PUBLISHERS OF LITERARY FICTION SINCE 1983
Huysmans' dark masterpiece, published in the same year as The Picture of Dorian Gray, is a serious, uncompromisingly learned depiction of the Hell through which the search for spiritual meaning must lead. The protagonist, Durtal, is investigating the life of Gilles de Rais, mass-murderer and unlikely - or not so unlikely - companion-in-arms of Joan of Arc. Long meditations on the nature of art, guilt, the satanic and the divine take him to a black mass. This superb new translation by Brendan King vividly recalls the allusive, proto-expressionist vigour of the original; images snarl and spring at the reader. A fine introduction shows where Huysmans's mystical quest ended, and the notes prove vital.
Huysmans novel, though it is clearly rooted in the preoccupations of the late 19th century, is remarkably prophetic about the concerns of our own recent fin de siecle. With its allusions to, amongst other things, Satanic child abuse, alternative medicine, New Age philosophy and female sexuality, the novel has clearly a lot to say to a contemporary audience. As with most of Huysmans' books, the pleasure in reading is not necessarily from its overarching plot-line, but in set pieces, such as the extraordinary sequences in which Gilles de Rais wanders through a wood that suddenly metamorphoses into a series of copulating organic forms, the justly famous word-painting of Matthias Grunewald's Crucifixion altar-piece, or the brutally erotic scenes, crackling with sexual tension, between Durtal and Madame Chantelouve. If it is about anything, La-Bas is about Good and Evil. This enlightening new translation will be especially useful to students of literature. Not only does it contain an introduction that puts Huysmans in context for those who are new to his work, it also includes extensive notes to unlock the mass of obscure words that litter the text, and references to a vast array of scientists, false messiahs and misfits whose ideas went into the concoction of this strangely fascinating book.
The classic tale of satanism and sexual obsession in nineteenth-century Paris, in an attractive new edition. The novel's enervated anti-hero, Durtal, is writing a book about Gilles de Rais, child-murderer and comrade in arms of Joan of Arc. When he's not swotting up on alchemy, visiting Rais' ruined castle and fantasising about a mystery woman, he is pondering Catholicism with his friends. But his sexual adventures and historical studies mesh when he's invited to witness a black mass. Strong meat for diseased imaginations.
Sex, satanism and alchemy are the themes of this cult curio, which understandably caused shock waves in the Parisian literary world when it was first published in 1891.Its antihero Durtal, is researching a book on the 15th-century child murderer Gilles de Rais.Soon enough, his studies lead him to all sorts of unspeakable deeds and occults rituals. This Gothic shocker is not for the faint-hearted.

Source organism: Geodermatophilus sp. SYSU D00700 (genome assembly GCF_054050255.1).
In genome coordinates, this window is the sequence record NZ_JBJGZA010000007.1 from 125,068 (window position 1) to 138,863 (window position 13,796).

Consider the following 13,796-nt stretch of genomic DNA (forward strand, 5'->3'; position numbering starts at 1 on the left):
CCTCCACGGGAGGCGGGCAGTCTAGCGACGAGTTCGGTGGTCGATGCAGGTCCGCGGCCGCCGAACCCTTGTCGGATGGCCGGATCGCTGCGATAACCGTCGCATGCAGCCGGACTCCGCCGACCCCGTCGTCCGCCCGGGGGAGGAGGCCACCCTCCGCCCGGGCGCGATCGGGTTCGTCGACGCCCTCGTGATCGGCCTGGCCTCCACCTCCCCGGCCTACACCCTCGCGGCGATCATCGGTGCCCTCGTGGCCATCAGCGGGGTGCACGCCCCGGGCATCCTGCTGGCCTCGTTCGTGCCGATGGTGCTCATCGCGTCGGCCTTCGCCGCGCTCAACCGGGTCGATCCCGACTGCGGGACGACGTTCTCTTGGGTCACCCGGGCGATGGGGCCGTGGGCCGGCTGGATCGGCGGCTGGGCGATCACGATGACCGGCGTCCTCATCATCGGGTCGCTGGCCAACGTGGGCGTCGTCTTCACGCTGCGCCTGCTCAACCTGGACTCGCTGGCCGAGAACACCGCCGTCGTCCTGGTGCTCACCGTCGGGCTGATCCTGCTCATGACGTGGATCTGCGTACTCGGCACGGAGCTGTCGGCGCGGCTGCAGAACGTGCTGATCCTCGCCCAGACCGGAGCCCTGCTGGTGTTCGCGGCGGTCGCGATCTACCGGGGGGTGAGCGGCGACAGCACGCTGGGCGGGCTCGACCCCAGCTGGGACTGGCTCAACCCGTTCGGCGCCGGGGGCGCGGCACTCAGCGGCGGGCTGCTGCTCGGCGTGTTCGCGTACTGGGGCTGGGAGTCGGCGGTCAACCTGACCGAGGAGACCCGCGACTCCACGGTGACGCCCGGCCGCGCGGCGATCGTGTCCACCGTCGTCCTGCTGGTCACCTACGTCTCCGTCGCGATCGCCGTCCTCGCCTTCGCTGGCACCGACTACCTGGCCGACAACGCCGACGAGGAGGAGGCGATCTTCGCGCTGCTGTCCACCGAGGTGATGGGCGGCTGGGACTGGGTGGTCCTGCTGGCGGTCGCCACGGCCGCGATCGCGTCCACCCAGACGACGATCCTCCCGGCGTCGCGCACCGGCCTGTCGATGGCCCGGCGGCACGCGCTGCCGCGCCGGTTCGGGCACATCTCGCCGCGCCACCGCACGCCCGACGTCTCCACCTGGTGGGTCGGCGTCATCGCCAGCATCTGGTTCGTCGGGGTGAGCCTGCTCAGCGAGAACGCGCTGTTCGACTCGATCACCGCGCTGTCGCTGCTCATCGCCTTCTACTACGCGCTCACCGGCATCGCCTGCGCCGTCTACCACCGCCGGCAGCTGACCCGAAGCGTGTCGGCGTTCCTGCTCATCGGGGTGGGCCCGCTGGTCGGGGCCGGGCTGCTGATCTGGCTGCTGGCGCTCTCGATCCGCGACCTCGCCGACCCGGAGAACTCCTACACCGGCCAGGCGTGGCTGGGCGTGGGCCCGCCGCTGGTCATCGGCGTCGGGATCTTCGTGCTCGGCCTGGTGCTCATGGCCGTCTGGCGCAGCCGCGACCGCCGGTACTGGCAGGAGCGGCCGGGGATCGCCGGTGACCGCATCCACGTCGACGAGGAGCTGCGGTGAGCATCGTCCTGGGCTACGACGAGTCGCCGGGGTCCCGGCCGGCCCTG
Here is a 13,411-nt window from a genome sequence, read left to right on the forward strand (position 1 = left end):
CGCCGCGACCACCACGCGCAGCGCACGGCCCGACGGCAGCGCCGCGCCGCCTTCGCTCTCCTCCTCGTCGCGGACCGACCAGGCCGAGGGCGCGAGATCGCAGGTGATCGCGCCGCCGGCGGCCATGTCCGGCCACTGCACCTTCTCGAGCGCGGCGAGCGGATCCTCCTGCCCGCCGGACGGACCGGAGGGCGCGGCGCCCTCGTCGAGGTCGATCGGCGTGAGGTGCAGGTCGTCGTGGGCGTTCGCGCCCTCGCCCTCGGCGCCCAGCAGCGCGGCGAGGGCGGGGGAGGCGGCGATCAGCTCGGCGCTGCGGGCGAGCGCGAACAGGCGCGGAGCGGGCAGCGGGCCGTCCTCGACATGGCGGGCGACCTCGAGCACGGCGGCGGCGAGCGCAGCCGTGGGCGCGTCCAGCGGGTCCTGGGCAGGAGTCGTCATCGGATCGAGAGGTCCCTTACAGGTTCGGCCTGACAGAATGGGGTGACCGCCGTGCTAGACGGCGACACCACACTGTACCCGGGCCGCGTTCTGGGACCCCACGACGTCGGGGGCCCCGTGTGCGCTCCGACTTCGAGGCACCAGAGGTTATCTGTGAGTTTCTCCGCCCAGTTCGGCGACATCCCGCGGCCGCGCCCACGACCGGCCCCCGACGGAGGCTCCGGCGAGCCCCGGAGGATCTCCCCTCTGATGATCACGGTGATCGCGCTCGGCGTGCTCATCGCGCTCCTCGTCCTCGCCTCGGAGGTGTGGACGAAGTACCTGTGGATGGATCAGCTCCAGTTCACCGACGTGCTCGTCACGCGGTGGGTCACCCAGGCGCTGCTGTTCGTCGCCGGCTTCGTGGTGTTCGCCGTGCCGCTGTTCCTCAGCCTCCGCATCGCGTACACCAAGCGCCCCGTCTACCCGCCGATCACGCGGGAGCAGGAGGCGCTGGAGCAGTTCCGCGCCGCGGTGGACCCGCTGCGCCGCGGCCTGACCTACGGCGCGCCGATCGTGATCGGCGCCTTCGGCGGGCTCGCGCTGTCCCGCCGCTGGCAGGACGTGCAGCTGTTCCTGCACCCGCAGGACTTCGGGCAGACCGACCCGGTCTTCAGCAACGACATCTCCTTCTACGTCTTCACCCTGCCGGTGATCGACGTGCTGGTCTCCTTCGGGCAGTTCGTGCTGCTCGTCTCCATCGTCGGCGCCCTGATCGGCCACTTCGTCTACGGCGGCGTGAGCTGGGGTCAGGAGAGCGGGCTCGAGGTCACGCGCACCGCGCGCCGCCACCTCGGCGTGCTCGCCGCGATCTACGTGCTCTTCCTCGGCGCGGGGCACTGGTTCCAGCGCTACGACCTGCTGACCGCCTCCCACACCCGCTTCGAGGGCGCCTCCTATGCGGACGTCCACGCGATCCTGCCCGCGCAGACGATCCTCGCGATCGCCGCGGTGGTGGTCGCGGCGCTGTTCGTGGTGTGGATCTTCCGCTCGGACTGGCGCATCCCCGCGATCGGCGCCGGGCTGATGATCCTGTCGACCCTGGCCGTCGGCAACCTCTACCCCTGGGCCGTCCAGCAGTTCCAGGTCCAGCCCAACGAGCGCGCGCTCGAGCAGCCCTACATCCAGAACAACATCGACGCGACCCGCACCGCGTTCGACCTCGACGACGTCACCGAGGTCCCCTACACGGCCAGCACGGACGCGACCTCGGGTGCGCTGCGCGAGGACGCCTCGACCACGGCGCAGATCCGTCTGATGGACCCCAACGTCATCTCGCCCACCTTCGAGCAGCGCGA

This Gothic shocker is not for the faint hearted...
Brendan King’s new translation of Huysmans' gothic cult classic presents a disturbing journey into the hellish depths of late 19th-century society Satanism. Structured around philosophical discussion of ideas of good, evil and spaces in between. Huysmans' novel is an uncompromising expose of devil-worship and ceremonies such as The Black Mass. King's translation is important because it is largely uncensored and often grotesquely graphic, unleashing the book's true purpose and potential.
Literally translated as "down there", là-bas is here used by Huysmans in its other sense: Hell. This novel is one of the key texts of the Decadent movement of the 1890s and writhes with satanists, occultists, incubi (male demons), succubi (female demons) and intellectuals.
Durtal is a disaffected, middle-aged writer living in Paris, not unlike Huysmans himself. Working on a biography of Gilles de Rais, a 15th-century nobleman and mass murderer widely thought to be the model for Bluebeard, Durtal researches Rais's obsession with alchemy. Through this, he becomes drawn into the underworld of 19th-century satanic worship.
This sounds racy, and some areas of the novel do not disappoint: several setpieces - the description of a crucifixion, Rais's murderous rampage and the climactic debauched satanic mass - are described in vivid and barbaric prose.
The rest follows the conversations of Durtal's friends over elaborate dinners in a gothic bell tower: peppered with references to historical figures and demonology, the obsessive detail at times verges on the comic. Durtal's friend des Hermies reports in the tones of a gossiping housewife that one devil-worshipping priest "fattens fish on consecrated wafers and toxic substances ... fortified by sacrilegious rites ... [then] leaves them to putrefy and extracts their essential oils".
A precursor to the horror fiction of HP Lovecraft and the nihilism of Michel Houellebecq, Huysman's fascination with evil and gore, history and the gothic is clear, although one can be left with the impression of gutter press themes cloaked in a literary veil. As the first, and the darkest, in a tetralogy about conversion to Catholicism there is at least the hope of redemption to follow.